Packing directed cycles efficiently

Zeev Nutov, Raphael Yuster

Research output: Contribution to journalArticlepeer-review


Let G be a simple digraph. The dicycle packing number of G, denoted νc (G), is the maximum size of a set of arc-disjoint directed cycles in G. Let G be a digraph with a nonnegative arc-weight function w. A function ψ from the set C of directed cycles in G to R+ is a fractional dicycle packing of G if ∑e ∈ C ∈ C ψ (C) ≤ w (e) for each e ∈ E (G). The fractional dicycle packing number, denoted νc * (G, w), is the maximum value of ∑C ∈ C ψ (C) taken over all fractional dicycle packings ψ. In case w ≡ 1 we denote the latter parameter by νc* (G). Our main result is that νc* (G) - νc (G) = o (n2) where n = | V (G) |. Our proof is algorithmic and generates a set of arc-disjoint directed cycles whose size is at least νc (G) - o (n2) in randomized polynomial time. Since computing νc (G) is an NP-Hard problem, and since almost all digraphs have νc (G) = Θ (n2) our result is a FPTAS for computing νc (G) for almost all digraphs. The result uses as its main lemma a much more general result. Let F be any fixed family of oriented graphs. For an oriented graph G, let νF (G) denote the maximum number of arc-disjoint copies of elements of F that can be found in G, and let νF* (G) denote the fractional relaxation. Then, νF* (G) - νF (G) = o (n2). This lemma uses the recently discovered directed regularity lemma as its main tool. It is well known that νc* (G, w) can be computed in polynomial time by considering the dual problem. We present a polynomial algorithm that finds an optimal fractional dicycle packing. Our algorithm consists of a solution to a simple linear program and some minor modifications, and avoids using the ellipsoid method. In fact, the algorithm shows that a maximum fractional dicycle packing with at most O (n2) dicycles receiving nonzero weight can be found in polynomial time.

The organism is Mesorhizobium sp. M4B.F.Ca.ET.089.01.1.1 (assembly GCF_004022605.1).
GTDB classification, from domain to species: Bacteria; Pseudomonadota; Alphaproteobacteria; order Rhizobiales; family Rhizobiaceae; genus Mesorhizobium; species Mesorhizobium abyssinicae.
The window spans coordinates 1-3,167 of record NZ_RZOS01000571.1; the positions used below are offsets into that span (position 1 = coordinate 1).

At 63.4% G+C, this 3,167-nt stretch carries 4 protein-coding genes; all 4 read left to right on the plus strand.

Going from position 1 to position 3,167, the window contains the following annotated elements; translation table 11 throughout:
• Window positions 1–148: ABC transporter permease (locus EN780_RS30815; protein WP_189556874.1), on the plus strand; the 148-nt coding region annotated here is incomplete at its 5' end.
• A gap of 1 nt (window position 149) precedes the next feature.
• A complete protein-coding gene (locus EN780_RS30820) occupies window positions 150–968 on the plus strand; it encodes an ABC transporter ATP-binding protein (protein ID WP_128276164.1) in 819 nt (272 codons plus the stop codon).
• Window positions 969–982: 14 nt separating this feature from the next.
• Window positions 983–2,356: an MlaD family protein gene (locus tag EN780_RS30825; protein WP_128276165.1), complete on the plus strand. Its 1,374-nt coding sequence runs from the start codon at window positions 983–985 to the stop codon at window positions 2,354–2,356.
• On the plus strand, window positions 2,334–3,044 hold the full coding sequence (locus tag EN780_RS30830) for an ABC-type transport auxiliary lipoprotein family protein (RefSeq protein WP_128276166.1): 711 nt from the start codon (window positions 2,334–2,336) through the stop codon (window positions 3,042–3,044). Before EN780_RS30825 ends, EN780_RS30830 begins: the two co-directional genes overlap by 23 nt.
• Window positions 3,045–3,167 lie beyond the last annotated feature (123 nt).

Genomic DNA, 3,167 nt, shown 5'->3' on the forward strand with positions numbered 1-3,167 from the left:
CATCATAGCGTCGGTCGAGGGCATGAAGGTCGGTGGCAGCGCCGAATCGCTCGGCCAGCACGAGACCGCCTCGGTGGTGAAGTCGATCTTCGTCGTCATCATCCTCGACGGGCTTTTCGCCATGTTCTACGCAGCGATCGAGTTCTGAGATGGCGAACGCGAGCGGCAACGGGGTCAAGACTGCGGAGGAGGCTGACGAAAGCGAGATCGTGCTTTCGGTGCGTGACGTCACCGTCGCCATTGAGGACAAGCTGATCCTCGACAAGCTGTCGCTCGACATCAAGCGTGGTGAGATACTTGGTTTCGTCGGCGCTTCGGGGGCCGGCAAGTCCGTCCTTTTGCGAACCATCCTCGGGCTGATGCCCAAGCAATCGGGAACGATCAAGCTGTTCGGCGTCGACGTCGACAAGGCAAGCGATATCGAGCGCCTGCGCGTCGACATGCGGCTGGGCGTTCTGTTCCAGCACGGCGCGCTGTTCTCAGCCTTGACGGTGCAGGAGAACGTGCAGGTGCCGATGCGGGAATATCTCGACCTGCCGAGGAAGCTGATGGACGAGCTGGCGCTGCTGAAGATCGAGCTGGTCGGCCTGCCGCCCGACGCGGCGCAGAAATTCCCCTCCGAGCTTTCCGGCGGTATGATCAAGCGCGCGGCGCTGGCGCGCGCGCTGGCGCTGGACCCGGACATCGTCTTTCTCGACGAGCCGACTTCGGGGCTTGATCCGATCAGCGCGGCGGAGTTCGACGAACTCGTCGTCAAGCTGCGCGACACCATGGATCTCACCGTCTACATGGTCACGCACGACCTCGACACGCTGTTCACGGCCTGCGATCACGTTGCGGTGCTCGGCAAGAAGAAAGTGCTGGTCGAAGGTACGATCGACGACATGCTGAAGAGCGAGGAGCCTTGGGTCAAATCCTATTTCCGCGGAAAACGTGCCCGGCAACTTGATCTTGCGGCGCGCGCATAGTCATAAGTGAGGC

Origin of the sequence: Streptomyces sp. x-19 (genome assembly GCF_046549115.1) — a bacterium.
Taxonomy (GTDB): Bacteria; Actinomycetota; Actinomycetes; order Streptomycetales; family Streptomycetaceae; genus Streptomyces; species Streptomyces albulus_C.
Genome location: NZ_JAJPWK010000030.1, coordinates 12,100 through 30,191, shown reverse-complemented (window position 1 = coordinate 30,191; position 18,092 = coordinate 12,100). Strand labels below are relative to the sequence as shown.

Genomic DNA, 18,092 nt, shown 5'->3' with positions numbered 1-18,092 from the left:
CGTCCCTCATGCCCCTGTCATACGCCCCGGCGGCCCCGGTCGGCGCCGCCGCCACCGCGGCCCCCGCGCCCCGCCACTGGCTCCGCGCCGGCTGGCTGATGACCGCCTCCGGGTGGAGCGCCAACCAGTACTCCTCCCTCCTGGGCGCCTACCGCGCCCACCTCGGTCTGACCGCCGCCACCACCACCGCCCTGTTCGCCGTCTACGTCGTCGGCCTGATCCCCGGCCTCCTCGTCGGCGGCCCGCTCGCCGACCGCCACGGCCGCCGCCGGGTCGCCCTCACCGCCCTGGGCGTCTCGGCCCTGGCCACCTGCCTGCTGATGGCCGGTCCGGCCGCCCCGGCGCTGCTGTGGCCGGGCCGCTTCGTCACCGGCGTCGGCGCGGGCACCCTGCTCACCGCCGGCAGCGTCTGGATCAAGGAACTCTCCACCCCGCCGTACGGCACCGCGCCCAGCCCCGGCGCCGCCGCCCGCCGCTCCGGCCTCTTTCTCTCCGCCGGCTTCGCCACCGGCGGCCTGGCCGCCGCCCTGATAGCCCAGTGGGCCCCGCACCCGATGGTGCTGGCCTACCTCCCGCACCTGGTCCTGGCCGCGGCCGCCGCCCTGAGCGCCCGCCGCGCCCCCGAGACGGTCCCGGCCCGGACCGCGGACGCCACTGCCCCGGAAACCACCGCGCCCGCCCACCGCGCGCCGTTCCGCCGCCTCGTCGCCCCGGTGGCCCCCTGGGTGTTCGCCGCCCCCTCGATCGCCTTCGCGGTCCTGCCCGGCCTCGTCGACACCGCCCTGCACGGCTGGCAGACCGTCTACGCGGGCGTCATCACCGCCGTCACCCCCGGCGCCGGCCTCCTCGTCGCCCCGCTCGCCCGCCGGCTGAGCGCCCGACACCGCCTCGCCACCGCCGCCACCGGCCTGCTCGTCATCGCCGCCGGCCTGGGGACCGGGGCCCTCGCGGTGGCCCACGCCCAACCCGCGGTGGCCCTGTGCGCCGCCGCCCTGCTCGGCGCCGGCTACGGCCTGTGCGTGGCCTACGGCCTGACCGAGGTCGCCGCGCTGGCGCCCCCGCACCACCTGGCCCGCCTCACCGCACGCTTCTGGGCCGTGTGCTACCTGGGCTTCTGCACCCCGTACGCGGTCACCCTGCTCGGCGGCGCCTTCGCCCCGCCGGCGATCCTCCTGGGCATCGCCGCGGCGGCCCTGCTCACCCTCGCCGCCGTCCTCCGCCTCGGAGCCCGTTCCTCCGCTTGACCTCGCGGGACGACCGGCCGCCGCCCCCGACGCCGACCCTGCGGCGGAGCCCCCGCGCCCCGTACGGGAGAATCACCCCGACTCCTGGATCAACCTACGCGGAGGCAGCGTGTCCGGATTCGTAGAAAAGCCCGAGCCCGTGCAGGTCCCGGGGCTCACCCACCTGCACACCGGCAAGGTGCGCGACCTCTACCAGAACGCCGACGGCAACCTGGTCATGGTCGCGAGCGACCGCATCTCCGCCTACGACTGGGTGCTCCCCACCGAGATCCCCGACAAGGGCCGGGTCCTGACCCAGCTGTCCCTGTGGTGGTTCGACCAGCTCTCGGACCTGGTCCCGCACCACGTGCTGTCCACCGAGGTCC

Original languageEnglish
Pages (from-to)82-91
Number of pages10
JournalDiscrete Applied Mathematics
Issue number2
StatePublished - 15 Jan 2007


  • Cycles
  • Digraph
  • Packing

ASJC Scopus subject areas

  • Discrete Mathematics and Combinatorics
  • Applied Mathematics


Dive into the research topics of 'Packing directed cycles efficiently'. Together they form a unique fingerprint.

Cite this